Forest roads and infrastructure
Forest roads are complex engineering structures that provide essential access for timber extraction, management and monitoring of forest resources. They are unquestionably the most problematic feature of timber harvesting operations, as a major part of the total erosion and sedimentation resulting from timber harvesting operations can be attributed directly to roads, often because of design or construction flaws or poor maintenance practices. This has many consequences including a negative impact on the wildlife and aquatic habitats and the removal of valuable forest areas from production. Research also indicates that under some circumstances, forest roads may begin or accelerate the invasion of exotic plant species that ultimately displace native species.
In addition to the impacts of road-building and roads themselves, there are impacts associated with roads such as increased levels of human activities in previously inaccessible areas. The primary problems associated with this are uncontrolled settlements within forest areas as well as illegal logging and poaching of wildlife, particularly of endangered species. Other problems may result from the increase in visitor numbers which will have associated resource impacts, including ground and habitat disturbance and increased expectations for amenities. Also, increased human access may be associated with more frequent fires caused by humans. For these reasons, an environmentally sound, economically efficient and effective road management programme must be utilized in production forests.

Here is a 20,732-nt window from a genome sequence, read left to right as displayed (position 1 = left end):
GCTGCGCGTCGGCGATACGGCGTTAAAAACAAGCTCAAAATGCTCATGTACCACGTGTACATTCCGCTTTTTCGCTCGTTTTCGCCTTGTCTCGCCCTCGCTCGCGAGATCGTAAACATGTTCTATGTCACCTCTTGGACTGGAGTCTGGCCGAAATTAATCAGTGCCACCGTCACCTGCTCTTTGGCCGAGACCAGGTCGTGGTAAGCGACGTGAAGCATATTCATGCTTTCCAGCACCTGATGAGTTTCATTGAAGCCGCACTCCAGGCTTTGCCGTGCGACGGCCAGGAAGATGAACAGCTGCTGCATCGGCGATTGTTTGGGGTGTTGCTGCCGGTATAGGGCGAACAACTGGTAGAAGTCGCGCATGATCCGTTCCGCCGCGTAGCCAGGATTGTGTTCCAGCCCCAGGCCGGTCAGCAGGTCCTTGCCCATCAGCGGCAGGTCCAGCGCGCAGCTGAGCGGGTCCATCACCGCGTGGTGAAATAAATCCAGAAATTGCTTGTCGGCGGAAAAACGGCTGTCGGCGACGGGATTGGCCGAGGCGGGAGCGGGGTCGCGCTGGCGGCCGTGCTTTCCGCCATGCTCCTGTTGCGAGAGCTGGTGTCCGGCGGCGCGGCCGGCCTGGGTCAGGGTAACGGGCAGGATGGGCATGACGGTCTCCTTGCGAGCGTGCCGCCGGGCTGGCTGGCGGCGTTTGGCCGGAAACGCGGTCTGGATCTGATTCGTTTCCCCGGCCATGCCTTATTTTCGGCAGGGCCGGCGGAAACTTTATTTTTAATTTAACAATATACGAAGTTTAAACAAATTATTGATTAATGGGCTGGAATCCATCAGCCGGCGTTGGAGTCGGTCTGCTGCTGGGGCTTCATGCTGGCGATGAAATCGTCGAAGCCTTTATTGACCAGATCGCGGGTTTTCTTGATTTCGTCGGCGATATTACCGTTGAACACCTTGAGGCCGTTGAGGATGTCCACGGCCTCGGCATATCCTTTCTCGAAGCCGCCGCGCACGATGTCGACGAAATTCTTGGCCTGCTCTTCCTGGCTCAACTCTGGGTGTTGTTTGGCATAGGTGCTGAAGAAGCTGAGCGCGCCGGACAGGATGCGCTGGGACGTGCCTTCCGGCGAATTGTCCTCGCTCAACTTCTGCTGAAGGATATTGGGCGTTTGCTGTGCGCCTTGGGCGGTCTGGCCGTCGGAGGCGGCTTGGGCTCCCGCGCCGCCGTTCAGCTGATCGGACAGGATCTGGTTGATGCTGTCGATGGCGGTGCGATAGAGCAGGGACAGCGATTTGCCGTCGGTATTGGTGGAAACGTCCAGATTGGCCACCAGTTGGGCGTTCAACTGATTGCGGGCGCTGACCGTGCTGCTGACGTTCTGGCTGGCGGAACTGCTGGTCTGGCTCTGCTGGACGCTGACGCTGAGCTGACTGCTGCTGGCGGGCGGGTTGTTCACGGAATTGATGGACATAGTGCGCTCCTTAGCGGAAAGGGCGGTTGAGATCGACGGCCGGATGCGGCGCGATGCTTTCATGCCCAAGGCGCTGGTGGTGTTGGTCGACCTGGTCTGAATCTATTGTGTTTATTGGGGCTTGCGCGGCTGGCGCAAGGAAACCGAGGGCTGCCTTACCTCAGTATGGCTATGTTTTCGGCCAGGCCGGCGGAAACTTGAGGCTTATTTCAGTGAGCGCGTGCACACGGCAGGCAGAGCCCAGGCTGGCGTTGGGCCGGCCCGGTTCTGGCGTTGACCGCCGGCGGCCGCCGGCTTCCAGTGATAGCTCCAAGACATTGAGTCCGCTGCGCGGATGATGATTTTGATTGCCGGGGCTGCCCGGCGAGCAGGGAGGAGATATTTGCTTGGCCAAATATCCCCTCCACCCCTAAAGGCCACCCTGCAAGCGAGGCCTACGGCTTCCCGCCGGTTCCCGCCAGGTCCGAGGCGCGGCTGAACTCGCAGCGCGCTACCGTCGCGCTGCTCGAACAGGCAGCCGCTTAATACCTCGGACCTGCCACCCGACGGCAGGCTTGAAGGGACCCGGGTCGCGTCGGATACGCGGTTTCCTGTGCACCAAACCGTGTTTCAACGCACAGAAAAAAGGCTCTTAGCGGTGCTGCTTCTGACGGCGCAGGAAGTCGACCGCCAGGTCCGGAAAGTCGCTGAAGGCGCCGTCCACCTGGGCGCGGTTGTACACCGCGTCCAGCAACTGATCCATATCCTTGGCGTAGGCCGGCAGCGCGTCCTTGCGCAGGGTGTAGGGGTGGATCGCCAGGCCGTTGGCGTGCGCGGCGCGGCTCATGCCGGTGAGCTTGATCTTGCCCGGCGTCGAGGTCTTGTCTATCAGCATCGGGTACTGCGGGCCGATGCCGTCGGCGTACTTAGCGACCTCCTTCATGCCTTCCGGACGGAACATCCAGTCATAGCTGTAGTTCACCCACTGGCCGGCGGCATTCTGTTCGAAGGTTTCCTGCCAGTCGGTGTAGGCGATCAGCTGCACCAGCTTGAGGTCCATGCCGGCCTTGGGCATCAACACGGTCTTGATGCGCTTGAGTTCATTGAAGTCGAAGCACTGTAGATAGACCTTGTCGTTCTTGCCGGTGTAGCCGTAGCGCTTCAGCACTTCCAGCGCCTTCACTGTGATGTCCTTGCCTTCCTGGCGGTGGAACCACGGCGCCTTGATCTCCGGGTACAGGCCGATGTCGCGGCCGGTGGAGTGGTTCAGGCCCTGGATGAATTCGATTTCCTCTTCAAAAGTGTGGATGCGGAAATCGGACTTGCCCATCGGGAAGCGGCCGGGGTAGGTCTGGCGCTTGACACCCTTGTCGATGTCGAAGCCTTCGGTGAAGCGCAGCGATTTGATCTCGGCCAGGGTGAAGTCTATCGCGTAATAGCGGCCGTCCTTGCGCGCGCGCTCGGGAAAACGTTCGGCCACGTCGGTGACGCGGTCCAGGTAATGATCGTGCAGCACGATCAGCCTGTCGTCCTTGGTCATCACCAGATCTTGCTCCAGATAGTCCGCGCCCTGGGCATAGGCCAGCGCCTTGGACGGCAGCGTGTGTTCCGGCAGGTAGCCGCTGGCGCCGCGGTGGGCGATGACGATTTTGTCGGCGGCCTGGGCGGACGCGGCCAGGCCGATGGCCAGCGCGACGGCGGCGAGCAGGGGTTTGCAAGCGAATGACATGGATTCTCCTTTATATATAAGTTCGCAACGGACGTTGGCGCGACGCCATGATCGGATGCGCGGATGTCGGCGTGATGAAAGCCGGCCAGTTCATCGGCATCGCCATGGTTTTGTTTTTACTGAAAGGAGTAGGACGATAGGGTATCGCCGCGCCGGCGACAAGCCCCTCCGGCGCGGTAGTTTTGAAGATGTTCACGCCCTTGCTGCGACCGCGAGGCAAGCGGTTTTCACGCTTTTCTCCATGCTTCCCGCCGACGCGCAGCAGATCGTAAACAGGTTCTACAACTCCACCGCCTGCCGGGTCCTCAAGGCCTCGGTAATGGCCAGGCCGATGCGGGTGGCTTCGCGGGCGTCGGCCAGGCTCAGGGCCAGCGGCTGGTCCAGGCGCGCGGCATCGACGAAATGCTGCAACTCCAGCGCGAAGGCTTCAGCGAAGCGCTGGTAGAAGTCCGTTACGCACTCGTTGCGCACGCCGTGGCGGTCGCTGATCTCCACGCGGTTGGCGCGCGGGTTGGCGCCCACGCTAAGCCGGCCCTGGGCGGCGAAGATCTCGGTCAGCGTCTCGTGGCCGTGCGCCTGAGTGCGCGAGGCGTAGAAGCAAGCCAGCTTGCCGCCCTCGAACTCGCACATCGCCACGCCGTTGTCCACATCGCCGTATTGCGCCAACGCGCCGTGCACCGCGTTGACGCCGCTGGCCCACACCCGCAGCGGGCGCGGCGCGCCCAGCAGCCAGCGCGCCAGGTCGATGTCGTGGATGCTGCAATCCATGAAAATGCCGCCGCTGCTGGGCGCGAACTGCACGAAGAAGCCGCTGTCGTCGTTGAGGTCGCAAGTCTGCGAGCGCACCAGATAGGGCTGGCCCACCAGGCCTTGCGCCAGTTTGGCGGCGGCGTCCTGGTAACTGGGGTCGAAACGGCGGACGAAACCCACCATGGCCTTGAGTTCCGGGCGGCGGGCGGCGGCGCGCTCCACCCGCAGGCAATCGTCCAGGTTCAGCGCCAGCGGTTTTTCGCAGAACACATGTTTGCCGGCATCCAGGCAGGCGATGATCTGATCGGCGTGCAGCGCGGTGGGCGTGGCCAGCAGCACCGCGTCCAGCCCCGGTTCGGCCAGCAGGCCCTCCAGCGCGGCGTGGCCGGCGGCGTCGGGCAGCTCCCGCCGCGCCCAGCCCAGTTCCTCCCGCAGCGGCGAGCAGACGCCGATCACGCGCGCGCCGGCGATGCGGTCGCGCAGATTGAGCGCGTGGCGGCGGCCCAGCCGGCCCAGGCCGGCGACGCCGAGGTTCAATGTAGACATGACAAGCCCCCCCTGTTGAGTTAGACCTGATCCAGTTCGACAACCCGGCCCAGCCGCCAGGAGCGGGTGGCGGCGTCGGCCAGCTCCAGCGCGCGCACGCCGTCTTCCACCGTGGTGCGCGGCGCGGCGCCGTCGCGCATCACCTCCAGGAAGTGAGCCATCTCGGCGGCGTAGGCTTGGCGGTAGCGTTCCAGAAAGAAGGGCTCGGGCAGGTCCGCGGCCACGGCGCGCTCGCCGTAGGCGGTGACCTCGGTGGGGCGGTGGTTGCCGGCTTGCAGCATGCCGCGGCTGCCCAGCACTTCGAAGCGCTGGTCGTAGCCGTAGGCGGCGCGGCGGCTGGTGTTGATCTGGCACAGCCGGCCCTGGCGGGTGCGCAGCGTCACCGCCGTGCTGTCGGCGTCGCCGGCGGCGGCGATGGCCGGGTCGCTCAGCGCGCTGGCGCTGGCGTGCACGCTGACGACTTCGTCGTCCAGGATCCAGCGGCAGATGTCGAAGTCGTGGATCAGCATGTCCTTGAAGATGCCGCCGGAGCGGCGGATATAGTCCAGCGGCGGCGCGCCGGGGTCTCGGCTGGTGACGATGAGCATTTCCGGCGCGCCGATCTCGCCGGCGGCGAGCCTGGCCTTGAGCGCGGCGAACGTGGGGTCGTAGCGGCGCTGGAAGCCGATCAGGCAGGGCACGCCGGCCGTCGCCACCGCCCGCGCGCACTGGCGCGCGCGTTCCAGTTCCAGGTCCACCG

FAO promotes the use of forest road construction methods that can reduce the negative environmental impacts by assisting in the adoption and implementation of environmentally friendly forest road construction and maintenance costs. The basic strategy of the FAO programme is to strengthen the capacity of decision-makers and forest road practitioners to better plan, design and construct forest roads and mitigate the destructive elements during construction work and their aftermath.
GUIDELINES FOR FOREST ROADS
FAO is currently working on developing guidelines for the planning, design and construction of forest roads with several partner organizations. The first publication in this series is the Guide to Forest Road Engineering in Mountainous Terrain. In addition, there have been joint publications and meetings to further draw attention to the importance of forest roads and the danger that poorly constructed roads pose to the environmentally sound management of forest ecosystems.
CASE STUDIES ON ENVIRONMENTALLY FRIENDLY FOREST ROAD CONSTRUCTION
FAO has been collecting data on road construction under different terrain, formation and climatic conditions through its case studies. This makes it possible to compare the efficiency and environmental impacts of environmentally sound road construction with more conventional construction. Although the case studies are country specific, it is hoped that the results will serve to raise interest in introducing environmentally friendly forest engineering practices, especially in areas where sensitive forest ecosystems are to be accessed.